Drerx7 From United States of America, joined Jun 2000, 4966 posts, RR: 8 Reply 5, posted (8 years 3 months 3 weeks 23 hours ago) and read 1632 times:
Its all relative--the cost of hybridization doesn't quite add up for value to the dollar--even with these high ass fuel prices it would take you like 6-10 years worth of gas savings to really save. Out of the initial list you posted I only like the Acura TL--the others are boring. For me...
1. Aston Martin V8 Vantage
2. Porsche 911 4s
3. Corvette C6
4. BMW M3
5. Mazda RX8
6. Infiniti G35 Coupe
7. Jaguar XJR
9. Scion tC
10. Grand Cherokee SRT8
I think all of my cars get horrible gas mileage--except for the tC.
Superfly From Thailand, joined May 2000, 39455 posts, RR: 76 Reply 7, posted (8 years 3 months 3 weeks 23 hours ago) and read 1611 times:
At least they are all truck-based and have off road use. The problem is that none come with a diesel. You have to go up to a Excursion or Suburban/Tahoe to get a diesel.
Diesels get better milage, hauls more, last twice as long and can be converted to a biodiesel.
Nothing but a tank of questionable reliability. The guy who owns the business next to mine has a new Phantom – now that car does say *You Have Arrived* like no other. Well, his business partner does have a Maybach.
MAH4546 From Sweden, joined Jan 2001, 31810 posts, RR: 72 Reply 9, posted (8 years 3 months 3 weeks 17 hours ago) and read 1556 times:
Quoting Superfly (Reply 7): You have to go up to a Excursion or Suburban/Tahoe to get a diesel.
Not anymore. The Jeep Liberty offers a diesel option, and so does the Volkswagen Touareg (though it is a V10 diesel and carriers a premium price tag; it is currently on haitus in the US market because it didn't meet some EPA standards for the year, but VW has fixed the problem, and it goes on sale again in February).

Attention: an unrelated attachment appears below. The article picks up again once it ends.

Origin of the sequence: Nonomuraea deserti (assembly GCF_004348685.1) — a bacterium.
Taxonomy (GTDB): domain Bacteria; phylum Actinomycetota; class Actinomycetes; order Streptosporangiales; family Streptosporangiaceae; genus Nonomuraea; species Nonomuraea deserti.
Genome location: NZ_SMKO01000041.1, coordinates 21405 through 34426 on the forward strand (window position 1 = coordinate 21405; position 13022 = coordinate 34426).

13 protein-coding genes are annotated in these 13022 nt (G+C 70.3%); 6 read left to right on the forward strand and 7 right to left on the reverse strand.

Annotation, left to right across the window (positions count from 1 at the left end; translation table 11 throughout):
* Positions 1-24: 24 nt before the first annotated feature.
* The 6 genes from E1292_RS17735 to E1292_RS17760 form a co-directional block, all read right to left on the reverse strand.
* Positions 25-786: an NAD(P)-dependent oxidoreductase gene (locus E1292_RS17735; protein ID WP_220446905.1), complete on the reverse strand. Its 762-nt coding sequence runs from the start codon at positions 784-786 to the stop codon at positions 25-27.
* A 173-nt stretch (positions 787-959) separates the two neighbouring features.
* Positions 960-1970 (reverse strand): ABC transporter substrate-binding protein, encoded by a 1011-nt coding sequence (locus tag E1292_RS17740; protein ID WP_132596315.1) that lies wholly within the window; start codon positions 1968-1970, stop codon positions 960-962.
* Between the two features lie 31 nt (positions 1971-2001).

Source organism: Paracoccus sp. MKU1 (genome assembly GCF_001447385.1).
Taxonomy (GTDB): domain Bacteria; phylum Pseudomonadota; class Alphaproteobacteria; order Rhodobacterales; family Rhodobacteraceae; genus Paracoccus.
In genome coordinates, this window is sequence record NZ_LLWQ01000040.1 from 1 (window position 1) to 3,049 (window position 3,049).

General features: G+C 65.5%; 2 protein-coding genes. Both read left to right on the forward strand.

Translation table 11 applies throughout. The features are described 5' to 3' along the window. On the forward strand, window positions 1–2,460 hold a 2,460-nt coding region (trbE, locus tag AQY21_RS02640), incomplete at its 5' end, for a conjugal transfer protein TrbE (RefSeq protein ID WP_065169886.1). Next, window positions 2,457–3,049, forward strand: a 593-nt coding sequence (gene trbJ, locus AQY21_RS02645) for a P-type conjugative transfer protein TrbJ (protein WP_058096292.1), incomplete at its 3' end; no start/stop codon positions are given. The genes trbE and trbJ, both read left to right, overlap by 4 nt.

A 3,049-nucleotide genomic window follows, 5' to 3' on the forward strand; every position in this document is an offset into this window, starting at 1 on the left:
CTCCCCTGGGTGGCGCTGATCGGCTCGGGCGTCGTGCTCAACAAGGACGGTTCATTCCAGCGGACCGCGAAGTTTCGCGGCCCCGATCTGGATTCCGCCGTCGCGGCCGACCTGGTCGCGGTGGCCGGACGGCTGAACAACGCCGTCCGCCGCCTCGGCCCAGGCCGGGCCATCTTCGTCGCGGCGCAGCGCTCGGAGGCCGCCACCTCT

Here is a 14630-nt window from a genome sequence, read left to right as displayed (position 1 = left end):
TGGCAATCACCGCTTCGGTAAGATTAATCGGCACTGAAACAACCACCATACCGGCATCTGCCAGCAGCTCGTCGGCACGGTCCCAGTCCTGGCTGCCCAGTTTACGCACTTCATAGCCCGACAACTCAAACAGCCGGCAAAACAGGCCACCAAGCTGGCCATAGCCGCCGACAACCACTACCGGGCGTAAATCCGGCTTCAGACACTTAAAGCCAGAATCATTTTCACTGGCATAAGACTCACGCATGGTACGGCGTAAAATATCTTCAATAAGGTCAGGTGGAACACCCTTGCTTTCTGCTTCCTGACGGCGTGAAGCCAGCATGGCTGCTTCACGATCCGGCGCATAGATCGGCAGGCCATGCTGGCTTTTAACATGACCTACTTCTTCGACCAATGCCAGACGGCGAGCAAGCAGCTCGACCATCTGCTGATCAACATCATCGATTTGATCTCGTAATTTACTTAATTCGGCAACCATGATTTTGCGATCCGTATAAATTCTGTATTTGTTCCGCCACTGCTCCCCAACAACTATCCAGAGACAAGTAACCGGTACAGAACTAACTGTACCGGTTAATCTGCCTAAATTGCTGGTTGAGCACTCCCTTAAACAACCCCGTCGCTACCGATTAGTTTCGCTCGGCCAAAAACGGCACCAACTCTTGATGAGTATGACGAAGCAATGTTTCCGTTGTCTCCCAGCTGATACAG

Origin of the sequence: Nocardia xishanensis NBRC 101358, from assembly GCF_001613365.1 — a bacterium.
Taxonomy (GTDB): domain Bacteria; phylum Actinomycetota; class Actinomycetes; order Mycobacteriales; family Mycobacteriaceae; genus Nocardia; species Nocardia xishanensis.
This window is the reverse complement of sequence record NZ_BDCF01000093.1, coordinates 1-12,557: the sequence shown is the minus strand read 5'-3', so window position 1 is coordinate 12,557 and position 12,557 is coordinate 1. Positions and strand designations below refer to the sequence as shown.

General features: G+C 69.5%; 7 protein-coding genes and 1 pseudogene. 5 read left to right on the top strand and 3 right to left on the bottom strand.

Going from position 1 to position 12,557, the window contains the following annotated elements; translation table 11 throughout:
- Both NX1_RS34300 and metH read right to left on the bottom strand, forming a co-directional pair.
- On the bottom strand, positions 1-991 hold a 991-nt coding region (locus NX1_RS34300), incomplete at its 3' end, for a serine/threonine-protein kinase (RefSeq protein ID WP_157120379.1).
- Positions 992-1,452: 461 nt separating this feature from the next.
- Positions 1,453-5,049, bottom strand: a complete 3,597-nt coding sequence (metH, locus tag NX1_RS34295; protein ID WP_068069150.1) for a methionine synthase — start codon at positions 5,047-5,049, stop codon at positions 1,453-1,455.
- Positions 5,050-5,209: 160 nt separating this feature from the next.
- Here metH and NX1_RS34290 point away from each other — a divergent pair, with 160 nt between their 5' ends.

Tristarenvy From United States of America, joined Jan 2004, 2265 posts, RR: 3 Reply 11, posted (8 years 3 months 3 weeks 8 hours ago) and read 1490 times:
1) Mazda 3 (economy)
2) Ford Crown Vic/Mercury Grand Marquis (price/comfort/value)
3) Chrysler 300 (damn good looks)
4) Dodge Magnum (ditto above)
5) Nissan Xterra (price/looks/value)
6) Toyota Corolla (economy)
7) Nissan Maxima (looks/value)
8) Lincoln LS (value/comfort)
9) Chevrolet Corvette (looks/value/heritage)
10) Cheverolet HHR (looks)
and even though it's beating a dead horse...
11) Pontiac Aztek (purchase price will be cheap/utility/comfort)
If you don't stand for SOMETHING, you'll fall for ANYTHING.
Soyuzavia From Australia, joined Jun 2005, 594 posts, RR: 0 Reply 12, posted (8 years 3 months 3 weeks 8 hours ago) and read 1482 times:
The best buy in a car these days is
1) a small car which good economics over short distances (less than 20,000km per year)
2) any large car/4WD, or a small car which will do more than 20,000km per year, but which is run on LPG (gas).
An LPG conversion costs between $1500-$2500 (depending on vehicle and the type of kit needed), yet when you are paying $1.20 a litre of petrol, as opposed to $0.45 per litre of LPG, the costs savings are immediate, and the conversion pays for itself, for most people, within the first year; particularly as petrol price are thru the roof.
A downside of LPG is there is a loss of some economics, although I think generally a car which takes 1 litre of petrol to cover X distance will require approximately 1.2 litres of gas.
The upsides are LPG is much cheaper (less than half the cost of petrol) and it is more environmentally friendly.